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The BBC's Kevin Bocquet reports
"They came to court to find out who was responsible for the death of their baby"
 real 28k

Wednesday, 1 March, 2000, 18:31 GMT
Chemists fined after baby death
Collette Jackson and Neil Young
Matthew's parents Collette Jackson and Neil Young
Two Boots pharmacists have been fined after they admitted giving the wrong medicine to a four-day-old baby who later died.

Lisa Taylor Lloyd, 28, of Crewe, Cheshire, and her assistant Ziad Kattab, 25, of Eccles, Greater Manchester, pleaded guilty to a charge of supplying an incorrect medicine "not of the nature and quality specified on the description".

However, they denied manslaughter, and that charged was dropped.

Taylor Lloyd was fined 1,000, and Kattab was fined 750.

Baby Matthew Young died after taking a peppermint gripe water for colic.

Matthew Young
Matthew Young died after being given peppermint water
The medicine was prepared by Kattab, who was working under the supervision of Taylor Lloyd at the Hallwood Health Centre in Runcorn.

Chester Crown Court heard that Matthew was mistakenly given the medicine in its undiluted form.

Prosecuting counsel Peter Hughes QC said: "The fundamental mistake that Mr Kattab made was to confuse chloroform water in its double strength form with concentrated chloroform which as a solution is 20 times stronger."

Matthew's mother took the medicine home and his father measured out the dose into the syringe but Mr Hughes said after just a few drops Matthew stopped breathing and suffered a cardiac arrest.

He was rushed to hospital by ambulance and transferred to Alder Hey Children's Hospital where he was treated in intensive care but despite all efforts to save him he died on 17 May 1998, having suffered severe brain damage.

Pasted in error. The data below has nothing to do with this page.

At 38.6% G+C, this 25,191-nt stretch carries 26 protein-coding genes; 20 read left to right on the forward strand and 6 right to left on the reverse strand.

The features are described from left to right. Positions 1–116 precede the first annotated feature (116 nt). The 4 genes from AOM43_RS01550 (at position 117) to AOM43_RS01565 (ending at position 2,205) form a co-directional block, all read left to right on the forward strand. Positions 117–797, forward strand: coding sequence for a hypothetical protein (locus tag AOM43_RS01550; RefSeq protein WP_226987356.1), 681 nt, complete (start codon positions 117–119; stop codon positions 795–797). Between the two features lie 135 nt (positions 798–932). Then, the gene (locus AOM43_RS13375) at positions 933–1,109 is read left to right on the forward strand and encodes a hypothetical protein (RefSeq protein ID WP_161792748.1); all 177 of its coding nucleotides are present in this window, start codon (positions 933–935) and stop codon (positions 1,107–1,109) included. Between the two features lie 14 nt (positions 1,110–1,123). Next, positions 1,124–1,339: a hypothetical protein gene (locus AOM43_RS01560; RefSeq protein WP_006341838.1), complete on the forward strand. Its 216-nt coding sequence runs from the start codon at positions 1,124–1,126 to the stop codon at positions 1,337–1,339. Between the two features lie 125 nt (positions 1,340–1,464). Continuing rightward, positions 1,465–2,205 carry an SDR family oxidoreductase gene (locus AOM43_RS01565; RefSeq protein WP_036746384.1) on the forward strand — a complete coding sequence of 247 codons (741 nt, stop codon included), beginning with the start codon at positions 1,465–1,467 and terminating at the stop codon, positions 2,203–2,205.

Ziad Kattab
Ziad Kattab was a trainee pharmacist
A pathologist certified he had died from a cardiac arrest resulting from the inhalation of chloroform.

The judge, Mr Justice Forbes accepted the pleas after hearing from the prosecution that there was a real doubt whether Mr Kattab would have had the training to fully appreciate the difference between peppermint water in its concentrated and diluted forms.

The court also heard there was a significant difference in levels of supervision of trainee staff between hospital pharmacies and High St pharmacies like Boots.

Lisa Taylor Lloyd
Lisa Taylor Lloyd admitted providing the wrong medicine
The branch of Boots where the medicine was dispensed should not have been employing trainees.

Mr Justice Forbes also blamed the formula book that was used to prepare the mixture.

He told the defendants: "I accept that each of you are genuinely and profoundly remorseful and I have no doubt that each of you would earnestly desire to turn the clock back and I accept that each of you has been deeply affected by this tragedy.

"It is an extremely sad and tragic case for all concerned. One's heart goes out to the parents of the boy who died so tragically and so young."

Matthew's parents, Collette Jackson and Neil Young say they intend to take a civil action against Boots the Chemists.

The Royal Pharmaceutical Society issued a warning in its journal after the tragic event for pharmacists to check their work.

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